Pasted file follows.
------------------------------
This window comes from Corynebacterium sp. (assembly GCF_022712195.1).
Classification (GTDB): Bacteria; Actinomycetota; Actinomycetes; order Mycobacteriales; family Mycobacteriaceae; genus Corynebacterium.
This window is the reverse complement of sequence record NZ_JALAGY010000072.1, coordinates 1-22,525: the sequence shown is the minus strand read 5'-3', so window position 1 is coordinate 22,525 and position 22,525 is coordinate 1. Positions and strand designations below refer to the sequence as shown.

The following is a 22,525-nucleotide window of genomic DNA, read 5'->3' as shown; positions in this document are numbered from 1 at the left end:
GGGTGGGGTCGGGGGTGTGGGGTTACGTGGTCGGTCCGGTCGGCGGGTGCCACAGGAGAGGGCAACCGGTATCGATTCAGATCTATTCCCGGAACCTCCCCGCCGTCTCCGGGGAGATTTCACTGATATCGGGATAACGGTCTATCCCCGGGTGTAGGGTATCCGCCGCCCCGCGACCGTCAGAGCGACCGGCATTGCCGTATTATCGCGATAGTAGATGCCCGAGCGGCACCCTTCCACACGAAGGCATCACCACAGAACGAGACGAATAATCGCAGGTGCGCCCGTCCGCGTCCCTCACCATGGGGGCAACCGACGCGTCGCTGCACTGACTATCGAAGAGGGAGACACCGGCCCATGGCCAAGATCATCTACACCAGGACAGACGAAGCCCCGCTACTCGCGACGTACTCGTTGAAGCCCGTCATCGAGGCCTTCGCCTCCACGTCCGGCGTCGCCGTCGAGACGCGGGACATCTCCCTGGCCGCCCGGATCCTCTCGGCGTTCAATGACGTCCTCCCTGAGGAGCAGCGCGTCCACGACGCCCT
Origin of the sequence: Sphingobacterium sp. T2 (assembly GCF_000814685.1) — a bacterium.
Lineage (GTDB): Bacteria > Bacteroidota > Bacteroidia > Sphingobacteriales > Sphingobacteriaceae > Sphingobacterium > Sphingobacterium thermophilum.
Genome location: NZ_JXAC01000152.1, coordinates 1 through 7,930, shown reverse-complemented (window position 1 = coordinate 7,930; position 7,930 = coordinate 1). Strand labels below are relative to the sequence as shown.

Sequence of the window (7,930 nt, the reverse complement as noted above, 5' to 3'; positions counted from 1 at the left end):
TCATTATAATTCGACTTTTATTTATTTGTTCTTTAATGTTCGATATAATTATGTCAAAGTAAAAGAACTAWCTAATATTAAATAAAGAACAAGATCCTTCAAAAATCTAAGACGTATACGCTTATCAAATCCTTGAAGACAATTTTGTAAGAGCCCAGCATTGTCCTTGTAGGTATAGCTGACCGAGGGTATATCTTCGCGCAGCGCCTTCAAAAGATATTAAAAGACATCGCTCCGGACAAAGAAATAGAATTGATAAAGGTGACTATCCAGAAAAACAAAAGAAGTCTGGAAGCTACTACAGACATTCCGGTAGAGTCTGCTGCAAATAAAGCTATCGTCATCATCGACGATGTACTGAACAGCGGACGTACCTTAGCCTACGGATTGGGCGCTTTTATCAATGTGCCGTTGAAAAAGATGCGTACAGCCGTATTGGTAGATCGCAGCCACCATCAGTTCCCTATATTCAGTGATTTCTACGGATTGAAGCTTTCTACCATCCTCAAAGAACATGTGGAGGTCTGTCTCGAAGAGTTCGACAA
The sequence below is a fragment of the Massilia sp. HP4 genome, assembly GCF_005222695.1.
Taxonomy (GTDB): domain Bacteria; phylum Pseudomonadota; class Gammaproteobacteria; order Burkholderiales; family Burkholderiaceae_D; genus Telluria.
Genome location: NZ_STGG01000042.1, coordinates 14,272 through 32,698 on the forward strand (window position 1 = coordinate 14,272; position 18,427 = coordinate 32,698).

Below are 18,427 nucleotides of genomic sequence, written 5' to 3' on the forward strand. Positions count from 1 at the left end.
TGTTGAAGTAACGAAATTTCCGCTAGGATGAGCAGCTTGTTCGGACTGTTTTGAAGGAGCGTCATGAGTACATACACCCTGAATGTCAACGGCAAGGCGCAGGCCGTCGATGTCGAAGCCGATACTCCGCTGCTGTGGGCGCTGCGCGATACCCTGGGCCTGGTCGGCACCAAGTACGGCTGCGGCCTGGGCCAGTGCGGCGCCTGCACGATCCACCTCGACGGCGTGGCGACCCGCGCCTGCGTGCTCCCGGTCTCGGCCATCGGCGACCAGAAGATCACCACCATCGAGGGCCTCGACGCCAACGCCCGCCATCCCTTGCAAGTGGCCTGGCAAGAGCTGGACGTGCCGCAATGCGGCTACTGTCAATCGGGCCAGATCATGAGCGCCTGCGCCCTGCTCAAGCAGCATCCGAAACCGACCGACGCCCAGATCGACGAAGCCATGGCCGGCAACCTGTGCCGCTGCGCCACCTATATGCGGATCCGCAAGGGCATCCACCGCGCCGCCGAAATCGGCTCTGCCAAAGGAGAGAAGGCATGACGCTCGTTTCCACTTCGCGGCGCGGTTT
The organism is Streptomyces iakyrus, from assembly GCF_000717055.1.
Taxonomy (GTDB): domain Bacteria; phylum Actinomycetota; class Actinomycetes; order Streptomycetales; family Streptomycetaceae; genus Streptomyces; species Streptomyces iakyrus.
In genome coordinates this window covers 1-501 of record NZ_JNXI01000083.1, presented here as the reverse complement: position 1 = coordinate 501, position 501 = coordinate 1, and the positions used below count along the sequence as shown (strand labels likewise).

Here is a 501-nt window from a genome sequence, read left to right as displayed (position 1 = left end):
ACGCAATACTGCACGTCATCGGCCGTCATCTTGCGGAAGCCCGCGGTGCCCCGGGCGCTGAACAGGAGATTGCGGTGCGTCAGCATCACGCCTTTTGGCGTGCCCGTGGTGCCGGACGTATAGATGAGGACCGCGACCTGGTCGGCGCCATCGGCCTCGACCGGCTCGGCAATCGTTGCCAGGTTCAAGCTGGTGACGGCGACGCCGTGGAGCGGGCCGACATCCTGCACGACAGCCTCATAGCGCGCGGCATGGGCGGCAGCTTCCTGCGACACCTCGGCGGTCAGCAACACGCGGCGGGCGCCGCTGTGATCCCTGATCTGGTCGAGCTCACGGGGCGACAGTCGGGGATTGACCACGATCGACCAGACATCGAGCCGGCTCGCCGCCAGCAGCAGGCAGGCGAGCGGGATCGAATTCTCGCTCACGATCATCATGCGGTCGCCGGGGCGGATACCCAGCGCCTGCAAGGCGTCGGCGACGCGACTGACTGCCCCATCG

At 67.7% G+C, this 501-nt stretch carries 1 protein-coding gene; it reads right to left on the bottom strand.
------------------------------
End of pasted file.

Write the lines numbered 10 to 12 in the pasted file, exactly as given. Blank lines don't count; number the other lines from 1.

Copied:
TCATTATAATTCGACTTTTATTTATTTGTTCTTTAATGTTCGATATAATTATGTCAAAGTAAAAGAACTAWCTAATATTAAATAAAGAACAAGATCCTTCAAAAATCTAAGACGTATACGCTTATCAAATCCTTGAAGACAATTTTGTAAGAGCCCAGCATTGTCCTTGTAGGTATAGCTGACCGAGGGTATATCTTCGCGCAGCGCCTTCAAAAGATATTAAAAGACATCGCTCCGGACAAAGAAATAGAATTGATAAAGGTGACTATCCAGAAAAACAAAAGAAGTCTGGAAGCTACTACAGACATTCCGGTAGAGTCTGCTGCAAATAAAGCTATCGTCATCATCGACGATGTACTGAACAGCGGACGTACCTTAGCCTACGGATTGGGCGCTTTTATCAATGTGCCGTTGAAAAAGATGCGTACAGCCGTATTGGTAGATCGCAGCCACCATCAGTTCCCTATATTCAGTGATTTCTACGGATTGAAGCTTTCTACCATCCTCAAAGAACATGTGGAGGTCTGTCTCGAAGAGTTCGACAA
The sequence below is a fragment of the Massilia sp. HP4 genome, assembly GCF_005222695.1.
Taxonomy (GTDB): domain Bacteria; phylum Pseudomonadota; class Gammaproteobacteria; order Burkholderiales; family Burkholderiaceae_D; genus Telluria.